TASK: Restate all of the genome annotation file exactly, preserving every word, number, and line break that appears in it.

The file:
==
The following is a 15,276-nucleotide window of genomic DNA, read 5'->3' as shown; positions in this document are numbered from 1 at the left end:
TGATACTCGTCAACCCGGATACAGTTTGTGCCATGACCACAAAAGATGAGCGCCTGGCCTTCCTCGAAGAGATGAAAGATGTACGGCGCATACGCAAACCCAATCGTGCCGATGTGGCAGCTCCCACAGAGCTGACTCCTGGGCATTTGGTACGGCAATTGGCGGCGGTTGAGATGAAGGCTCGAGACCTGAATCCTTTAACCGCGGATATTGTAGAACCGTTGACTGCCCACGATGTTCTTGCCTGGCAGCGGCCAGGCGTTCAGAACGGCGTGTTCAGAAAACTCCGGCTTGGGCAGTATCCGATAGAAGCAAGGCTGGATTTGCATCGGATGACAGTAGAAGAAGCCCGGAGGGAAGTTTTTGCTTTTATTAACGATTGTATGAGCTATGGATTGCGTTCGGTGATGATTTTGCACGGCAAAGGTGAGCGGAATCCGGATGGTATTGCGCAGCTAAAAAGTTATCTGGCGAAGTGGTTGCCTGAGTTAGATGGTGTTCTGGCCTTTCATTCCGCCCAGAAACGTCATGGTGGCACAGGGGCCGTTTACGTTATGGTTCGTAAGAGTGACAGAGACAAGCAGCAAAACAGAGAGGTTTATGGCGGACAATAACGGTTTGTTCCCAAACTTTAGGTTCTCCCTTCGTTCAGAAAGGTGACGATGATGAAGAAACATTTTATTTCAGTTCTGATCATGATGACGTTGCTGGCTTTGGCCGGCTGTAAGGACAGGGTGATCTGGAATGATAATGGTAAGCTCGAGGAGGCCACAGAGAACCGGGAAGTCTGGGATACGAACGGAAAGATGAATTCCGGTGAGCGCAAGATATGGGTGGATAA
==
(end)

The following is a 15,276-nucleotide window of genomic DNA, read 5'->3' as shown; positions in this document are numbered from 1 at the left end:
TGATACTCGTCAACCCGGATACAGTTTGTGCCATGACCACAAAAGATGAGCGCCTGGCCTTCCTCGAAGAGATGAAAGATGTACGGCGCATACGCAAACCCAATCGTGCCGATGTGGCAGCTCCCACAGAGCTGACTCCTGGGCATTTGGTACGGCAATTGGCGGCGGTTGAGATGAAGGCTCGAGACCTGAATCCTTTAACCGCGGATATTGTAGAACCGTTGACTGCCCACGATGTTCTTGCCTGGCAGCGGCCAGGCGTTCAGAACGGCGTGTTCAGAAAACTCCGGCTTGGGCAGTATCCGATAGAAGCAAGGCTGGATTTGCATCGGATGACAGTAGAAGAAGCCCGGAGGGAAGTTTTTGCTTTTATTAACGATTGTATGAGCTATGGATTGCGTTCGGTGATGATTTTGCACGGCAAAGGTGAGCGGAATCCGGATGGTATTGCGCAGCTAAAAAGTTATCTGGCGAAGTGGTTGCCTGAGTTAGATGGTGTTCTGGCCTTTCATTCCGCCCAGAAACGTCATGGTGGCACAGGGGCCGTTTACGTTATGGTTCGTAAGAGTGACAGAGACAAGCAGCAAAACAGAGAGGTTTATGGCGGACAATAACGGTTTGTTCCCAAACTTTAGGTTCTCCCTTCGTTCAGAAAGGTGACGATGATGAAGAAACATTTTATTTCAGTTCTGATCATGATGACGTTGCTGGCTTTGGCCGGCTGTAAGGACAGGGTGATCTGGAATGATAATGGTAAGCTCGAGGAGGCCACAGAGAACCGGGAAGTCTGGGATACGAACGGAAAGATGAATTCCGGTGAGCGCAAGATATGGGTGGATAA